Fracking Gag Rule Challenged By Pennsylvanian Doctor. A Pennsylvania physician who routinely treats workers who’ve been injured or exposed to dangerous elements at active hydraulic fracturing (fracking) wells is challenging a state law that would bar him from openly discussing the full extent of a patient’s illness.
A new law in Pennsylvania aimed at protecting the natural gas, oil, and fracking drilling industries places a “gag order” on physicians who treat patients complaining of illnesses likely derived from nearby fracking operations in the state. In theory, if a worker or nearby resident were to seek a doctor’s help for a breathing condition and that condition were diagnosed to be caused by exposure to certain ingredients used in fracking, a doctor would not be allowed to discuss this fact with their patient.
According to a Philadelphia Inquirer report this week, Luzerne County (northeast Pa.) physician Alfonso Rodriguez has filed a federal lawsuit seeking to overturn that law so he’s not forced to compromise his medical ethics to protect the fracking industry.
The fracking industry asserts, despite research and claims to the contrary, that the drilling process which extracts natural gas and oil deposits from underground shale is safe and efficient. It has repeatedly denied that fracking is responsible for health or environmental hazards but has lobbied to get laws like this gag order in place to protect it against such claims.
New Law May Allow Doctor To Treat patients
An attorney representing Rodriguez told the source he’s the go-to physician for workers who’ve been injured during well blowouts or exposed to toxic elements of the fracking process. This new law may allow him to treat the patients but he’s barred from fully disclosing the source of the injuries or illness a patient sustains. For instance, if a worker is sick due to exposure from diesel fuel (used in at least some fracking wells) but diesel fuel is on a list of exposures which a doctor is prevented from disclosing to the patient, then the doctor may treat the patient for those conditions but can not inform them as to why they’re sick.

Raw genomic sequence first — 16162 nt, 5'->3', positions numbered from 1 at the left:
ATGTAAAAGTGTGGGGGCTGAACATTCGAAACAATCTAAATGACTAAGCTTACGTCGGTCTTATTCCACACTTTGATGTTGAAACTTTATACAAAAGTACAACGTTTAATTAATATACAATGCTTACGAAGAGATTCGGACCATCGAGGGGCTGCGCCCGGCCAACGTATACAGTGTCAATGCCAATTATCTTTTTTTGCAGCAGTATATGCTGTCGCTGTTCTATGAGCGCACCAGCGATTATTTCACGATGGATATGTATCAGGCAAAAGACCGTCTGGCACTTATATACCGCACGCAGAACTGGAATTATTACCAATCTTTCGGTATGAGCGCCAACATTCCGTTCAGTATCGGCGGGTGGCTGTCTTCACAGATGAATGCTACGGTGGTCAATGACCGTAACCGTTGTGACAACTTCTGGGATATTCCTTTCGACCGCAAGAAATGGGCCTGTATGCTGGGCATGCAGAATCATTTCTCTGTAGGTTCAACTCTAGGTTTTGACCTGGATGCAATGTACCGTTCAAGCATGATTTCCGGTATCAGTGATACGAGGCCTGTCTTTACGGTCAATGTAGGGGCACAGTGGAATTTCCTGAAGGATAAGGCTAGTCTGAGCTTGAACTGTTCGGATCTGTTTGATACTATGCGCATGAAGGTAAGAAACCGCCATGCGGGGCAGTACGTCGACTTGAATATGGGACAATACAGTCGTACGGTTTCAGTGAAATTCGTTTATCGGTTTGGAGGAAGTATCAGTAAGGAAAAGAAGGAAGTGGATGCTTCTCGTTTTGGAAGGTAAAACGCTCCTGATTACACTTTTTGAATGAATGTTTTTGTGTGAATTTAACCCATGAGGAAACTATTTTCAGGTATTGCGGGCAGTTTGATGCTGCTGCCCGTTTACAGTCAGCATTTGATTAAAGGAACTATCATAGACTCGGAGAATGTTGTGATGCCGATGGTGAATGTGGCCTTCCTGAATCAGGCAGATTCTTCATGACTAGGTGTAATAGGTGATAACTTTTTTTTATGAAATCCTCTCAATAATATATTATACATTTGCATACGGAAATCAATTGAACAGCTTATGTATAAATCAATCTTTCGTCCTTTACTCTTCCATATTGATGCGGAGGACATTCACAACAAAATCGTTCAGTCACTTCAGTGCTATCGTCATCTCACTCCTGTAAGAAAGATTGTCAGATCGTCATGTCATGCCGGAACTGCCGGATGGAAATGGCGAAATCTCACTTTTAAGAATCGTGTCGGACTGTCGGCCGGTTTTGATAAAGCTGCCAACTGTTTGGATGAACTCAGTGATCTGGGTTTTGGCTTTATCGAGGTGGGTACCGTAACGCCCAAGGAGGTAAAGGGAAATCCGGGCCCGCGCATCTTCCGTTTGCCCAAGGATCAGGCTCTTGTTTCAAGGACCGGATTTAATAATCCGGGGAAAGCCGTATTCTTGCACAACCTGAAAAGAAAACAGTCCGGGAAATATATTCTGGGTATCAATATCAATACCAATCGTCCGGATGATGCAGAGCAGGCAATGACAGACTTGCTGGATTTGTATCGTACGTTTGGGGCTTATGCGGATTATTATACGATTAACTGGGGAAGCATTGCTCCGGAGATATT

Rodriguez is now using a letter he submits to patients prior to treating them. It states that the Pennsylvania law may force him to “curtail” his ethical standards and “obligation” in order to treat them.
Specifically, the lawsuit filed recently in U.S. District Court in Scranton, Pa., seeks to block Act 13 of a medical provisions law regulating state fracking activity. Pennsylvania likely has the weakest regulations in the nation governing fracking drilling and that has led to a boom in activity and made the state one of the battlegrounds in the debate of its safety and viability.
While the state appears willing to bend backwards to allow fracking drilling to continue almost unchecked, this provision clearly shows the state lawmakers are even willing to force doctors and others to compromise their standards to comply with the drilling expansion.
Rodriguez’ lawsuit names Attorney General Linda Kelly, Environmental Protection Secretary Michael Krancer, and Public Utilities Commission Chairman Robert Powelson as Defendants.
Opponents of Act 13, passed earlier this year, say that not only does it prevent doctors from openly discussing the health of their patients with that patient, it also bars them from identifying public health risks that may be clearly linked to fracking drilling.